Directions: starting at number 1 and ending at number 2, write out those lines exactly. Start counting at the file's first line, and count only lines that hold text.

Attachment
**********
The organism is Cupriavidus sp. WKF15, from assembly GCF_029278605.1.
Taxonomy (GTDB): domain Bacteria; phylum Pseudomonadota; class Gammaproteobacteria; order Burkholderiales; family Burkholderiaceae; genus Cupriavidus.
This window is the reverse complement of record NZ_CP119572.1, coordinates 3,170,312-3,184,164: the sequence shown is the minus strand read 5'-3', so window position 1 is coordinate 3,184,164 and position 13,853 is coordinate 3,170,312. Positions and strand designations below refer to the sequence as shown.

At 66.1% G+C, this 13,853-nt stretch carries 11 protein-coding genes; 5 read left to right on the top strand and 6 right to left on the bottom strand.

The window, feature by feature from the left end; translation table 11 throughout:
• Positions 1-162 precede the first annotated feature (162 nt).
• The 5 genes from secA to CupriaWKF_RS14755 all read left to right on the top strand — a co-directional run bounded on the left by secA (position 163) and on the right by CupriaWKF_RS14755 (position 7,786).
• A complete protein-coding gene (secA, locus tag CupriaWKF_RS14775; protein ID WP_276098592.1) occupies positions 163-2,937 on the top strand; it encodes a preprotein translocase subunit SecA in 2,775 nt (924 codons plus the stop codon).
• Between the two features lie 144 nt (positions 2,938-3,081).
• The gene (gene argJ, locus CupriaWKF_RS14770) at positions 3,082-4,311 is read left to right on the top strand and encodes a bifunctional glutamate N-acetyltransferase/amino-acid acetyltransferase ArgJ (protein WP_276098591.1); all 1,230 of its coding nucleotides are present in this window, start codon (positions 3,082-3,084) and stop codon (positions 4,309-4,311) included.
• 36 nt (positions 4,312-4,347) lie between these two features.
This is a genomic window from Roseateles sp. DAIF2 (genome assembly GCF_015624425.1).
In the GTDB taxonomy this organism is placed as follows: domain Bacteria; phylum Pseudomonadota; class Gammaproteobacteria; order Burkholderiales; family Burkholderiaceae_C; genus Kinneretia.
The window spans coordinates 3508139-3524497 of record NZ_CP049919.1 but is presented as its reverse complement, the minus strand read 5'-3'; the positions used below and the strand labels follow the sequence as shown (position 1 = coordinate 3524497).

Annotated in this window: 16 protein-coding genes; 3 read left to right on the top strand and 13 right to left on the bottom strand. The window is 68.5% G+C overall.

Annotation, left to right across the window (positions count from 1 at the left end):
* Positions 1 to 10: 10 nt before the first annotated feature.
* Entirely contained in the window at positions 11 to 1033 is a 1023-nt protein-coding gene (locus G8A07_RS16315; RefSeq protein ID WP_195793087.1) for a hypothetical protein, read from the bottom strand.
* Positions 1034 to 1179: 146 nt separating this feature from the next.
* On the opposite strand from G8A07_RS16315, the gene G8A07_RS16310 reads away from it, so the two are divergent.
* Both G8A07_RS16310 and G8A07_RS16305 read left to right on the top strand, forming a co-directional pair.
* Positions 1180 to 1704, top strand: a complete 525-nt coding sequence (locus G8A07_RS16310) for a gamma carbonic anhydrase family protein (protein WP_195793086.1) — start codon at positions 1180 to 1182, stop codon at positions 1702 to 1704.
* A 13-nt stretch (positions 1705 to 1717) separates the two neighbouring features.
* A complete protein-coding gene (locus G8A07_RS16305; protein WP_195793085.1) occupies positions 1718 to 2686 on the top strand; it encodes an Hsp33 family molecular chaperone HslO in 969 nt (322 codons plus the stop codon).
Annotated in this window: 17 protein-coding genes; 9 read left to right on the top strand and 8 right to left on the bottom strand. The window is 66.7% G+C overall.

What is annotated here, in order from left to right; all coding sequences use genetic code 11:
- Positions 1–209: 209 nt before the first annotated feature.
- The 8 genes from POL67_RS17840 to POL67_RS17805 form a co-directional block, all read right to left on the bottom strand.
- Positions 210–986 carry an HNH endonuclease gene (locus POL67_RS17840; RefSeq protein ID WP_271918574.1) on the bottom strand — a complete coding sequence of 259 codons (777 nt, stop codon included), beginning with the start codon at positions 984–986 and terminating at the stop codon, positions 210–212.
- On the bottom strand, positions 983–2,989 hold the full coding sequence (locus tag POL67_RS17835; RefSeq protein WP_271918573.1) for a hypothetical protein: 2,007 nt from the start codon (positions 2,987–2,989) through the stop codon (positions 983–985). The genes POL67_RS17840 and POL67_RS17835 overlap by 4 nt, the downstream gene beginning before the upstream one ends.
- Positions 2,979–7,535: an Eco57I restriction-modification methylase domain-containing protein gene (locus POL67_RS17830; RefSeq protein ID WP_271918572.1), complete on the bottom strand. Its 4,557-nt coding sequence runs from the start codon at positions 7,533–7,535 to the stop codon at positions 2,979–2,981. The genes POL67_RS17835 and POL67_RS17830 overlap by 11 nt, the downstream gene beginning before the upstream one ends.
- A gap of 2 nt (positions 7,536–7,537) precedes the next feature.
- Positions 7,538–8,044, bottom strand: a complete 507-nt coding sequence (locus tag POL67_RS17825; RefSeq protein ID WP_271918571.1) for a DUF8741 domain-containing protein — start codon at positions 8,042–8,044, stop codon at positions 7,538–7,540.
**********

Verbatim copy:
The organism is Cupriavidus sp. WKF15, from assembly GCF_029278605.1.
Taxonomy (GTDB): domain Bacteria; phylum Pseudomonadota; class Gammaproteobacteria; order Burkholderiales; family Burkholderiaceae; genus Cupriavidus.